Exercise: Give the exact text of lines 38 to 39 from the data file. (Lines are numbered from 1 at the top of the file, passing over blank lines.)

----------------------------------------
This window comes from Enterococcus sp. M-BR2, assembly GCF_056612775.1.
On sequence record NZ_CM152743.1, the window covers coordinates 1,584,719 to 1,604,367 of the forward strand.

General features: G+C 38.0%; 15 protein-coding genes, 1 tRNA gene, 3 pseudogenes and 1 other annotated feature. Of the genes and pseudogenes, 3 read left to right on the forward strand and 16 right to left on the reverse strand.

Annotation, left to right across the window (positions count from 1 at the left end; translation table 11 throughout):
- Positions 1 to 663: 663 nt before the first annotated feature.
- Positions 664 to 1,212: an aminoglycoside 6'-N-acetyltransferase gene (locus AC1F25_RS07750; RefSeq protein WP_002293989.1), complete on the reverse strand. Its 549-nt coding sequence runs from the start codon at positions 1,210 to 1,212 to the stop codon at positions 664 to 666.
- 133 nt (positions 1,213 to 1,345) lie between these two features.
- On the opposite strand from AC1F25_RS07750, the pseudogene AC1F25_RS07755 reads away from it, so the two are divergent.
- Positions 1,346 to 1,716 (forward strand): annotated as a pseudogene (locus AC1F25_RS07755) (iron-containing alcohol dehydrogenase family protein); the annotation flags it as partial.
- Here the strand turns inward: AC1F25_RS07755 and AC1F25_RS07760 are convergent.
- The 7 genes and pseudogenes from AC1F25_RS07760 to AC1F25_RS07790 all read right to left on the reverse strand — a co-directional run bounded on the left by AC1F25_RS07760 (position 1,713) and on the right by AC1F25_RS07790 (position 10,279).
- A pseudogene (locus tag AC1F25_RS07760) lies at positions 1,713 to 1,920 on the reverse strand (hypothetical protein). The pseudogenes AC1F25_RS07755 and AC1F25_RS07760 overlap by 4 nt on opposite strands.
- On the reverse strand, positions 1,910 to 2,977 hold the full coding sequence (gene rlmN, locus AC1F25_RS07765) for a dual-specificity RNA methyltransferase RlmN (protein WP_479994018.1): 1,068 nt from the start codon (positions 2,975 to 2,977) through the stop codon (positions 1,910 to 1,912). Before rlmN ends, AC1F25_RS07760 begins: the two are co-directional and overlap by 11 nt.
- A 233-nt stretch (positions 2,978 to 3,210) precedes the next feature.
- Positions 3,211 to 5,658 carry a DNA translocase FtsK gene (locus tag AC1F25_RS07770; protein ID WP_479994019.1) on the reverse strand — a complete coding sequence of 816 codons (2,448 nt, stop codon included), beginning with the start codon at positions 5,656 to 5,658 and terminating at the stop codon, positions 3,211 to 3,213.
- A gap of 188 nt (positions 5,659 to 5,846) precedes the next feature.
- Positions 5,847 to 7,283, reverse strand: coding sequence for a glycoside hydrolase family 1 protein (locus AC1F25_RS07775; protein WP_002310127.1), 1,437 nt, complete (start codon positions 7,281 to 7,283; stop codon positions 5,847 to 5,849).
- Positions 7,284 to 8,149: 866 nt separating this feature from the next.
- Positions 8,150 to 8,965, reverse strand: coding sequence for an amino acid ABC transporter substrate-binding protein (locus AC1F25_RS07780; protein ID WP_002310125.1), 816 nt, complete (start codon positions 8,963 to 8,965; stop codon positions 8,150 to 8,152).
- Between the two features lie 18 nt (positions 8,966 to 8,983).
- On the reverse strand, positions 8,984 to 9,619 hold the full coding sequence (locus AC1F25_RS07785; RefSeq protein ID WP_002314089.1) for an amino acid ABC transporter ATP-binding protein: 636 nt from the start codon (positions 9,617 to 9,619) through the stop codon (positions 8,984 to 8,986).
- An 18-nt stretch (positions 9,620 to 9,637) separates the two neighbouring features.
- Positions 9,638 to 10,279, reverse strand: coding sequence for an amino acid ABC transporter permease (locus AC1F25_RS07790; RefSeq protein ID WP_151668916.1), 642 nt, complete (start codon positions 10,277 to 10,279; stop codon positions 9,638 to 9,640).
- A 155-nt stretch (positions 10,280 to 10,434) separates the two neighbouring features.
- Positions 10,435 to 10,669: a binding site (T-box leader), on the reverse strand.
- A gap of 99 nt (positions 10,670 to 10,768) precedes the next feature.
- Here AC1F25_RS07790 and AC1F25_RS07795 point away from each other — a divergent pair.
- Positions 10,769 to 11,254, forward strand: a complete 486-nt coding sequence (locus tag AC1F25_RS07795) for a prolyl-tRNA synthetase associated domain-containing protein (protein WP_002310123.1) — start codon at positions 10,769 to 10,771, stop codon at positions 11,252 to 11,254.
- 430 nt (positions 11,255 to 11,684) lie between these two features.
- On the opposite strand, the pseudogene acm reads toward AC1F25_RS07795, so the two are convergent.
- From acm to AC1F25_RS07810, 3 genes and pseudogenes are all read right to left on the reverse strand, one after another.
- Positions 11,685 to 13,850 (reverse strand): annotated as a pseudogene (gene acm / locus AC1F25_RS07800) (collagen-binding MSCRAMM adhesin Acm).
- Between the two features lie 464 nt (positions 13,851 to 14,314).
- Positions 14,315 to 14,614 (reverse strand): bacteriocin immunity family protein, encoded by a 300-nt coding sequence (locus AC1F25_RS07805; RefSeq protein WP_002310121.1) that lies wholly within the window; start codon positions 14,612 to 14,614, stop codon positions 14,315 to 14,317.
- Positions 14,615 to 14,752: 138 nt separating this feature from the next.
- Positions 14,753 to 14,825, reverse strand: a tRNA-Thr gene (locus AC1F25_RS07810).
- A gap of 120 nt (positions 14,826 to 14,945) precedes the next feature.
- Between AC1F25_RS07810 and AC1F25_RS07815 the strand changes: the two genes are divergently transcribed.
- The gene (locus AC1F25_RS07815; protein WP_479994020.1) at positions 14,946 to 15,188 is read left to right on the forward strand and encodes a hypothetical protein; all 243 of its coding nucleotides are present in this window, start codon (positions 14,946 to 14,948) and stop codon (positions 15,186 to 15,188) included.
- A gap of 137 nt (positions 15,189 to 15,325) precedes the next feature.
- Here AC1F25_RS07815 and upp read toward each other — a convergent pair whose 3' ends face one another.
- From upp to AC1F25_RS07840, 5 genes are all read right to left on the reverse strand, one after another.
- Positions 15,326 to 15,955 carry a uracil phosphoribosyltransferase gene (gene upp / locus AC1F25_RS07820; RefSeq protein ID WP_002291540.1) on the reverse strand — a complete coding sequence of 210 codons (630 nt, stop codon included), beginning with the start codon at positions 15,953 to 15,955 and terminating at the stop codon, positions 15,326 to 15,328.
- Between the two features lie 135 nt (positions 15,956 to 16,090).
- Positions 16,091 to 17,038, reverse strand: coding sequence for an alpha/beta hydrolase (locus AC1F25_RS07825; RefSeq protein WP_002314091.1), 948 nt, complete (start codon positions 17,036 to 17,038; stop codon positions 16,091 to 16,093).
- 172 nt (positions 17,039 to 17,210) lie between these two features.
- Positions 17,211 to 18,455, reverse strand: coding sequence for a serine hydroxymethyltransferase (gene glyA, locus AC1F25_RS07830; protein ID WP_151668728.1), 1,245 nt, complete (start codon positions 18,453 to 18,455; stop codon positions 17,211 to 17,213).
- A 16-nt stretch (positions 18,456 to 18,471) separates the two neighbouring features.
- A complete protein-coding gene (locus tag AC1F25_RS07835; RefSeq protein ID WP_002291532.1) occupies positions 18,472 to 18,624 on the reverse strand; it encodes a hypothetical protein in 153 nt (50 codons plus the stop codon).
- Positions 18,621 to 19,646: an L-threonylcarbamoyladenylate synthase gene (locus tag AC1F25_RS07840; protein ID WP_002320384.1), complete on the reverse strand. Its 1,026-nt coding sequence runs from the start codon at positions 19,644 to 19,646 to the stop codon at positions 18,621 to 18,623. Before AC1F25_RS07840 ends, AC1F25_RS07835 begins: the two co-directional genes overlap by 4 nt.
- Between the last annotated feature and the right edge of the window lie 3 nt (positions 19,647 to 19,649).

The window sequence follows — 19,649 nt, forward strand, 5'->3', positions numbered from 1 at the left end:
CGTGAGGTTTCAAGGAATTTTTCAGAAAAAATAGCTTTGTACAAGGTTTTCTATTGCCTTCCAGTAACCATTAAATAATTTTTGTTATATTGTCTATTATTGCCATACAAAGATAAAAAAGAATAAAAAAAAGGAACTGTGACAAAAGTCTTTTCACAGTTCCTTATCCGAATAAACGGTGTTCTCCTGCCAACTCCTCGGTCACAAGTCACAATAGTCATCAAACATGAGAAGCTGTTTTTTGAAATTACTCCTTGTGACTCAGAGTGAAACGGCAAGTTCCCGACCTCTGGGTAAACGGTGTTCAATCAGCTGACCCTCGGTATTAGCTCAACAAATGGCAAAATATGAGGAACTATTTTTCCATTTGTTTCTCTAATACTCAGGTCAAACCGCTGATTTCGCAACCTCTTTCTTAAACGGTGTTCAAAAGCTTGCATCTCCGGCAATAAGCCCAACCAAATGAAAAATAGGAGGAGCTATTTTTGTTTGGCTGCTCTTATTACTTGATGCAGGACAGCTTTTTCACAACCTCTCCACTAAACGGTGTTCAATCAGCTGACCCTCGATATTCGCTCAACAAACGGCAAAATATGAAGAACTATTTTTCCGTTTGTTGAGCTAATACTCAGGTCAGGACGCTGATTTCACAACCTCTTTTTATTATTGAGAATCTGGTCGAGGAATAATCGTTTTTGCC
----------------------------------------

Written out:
- Between AC1F25_RS07810 and AC1F25_RS07815 the strand changes: the two genes are divergently transcribed.
- The gene (locus AC1F25_RS07815; protein WP_479994020.1) at positions 14,946 to 15,188 is read left to right on the forward strand and encodes a hypothetical protein; all 243 of its coding nucleotides are present in this window, start codon (positions 14,946 to 14,948) and stop codon (positions 15,186 to 15,188) included.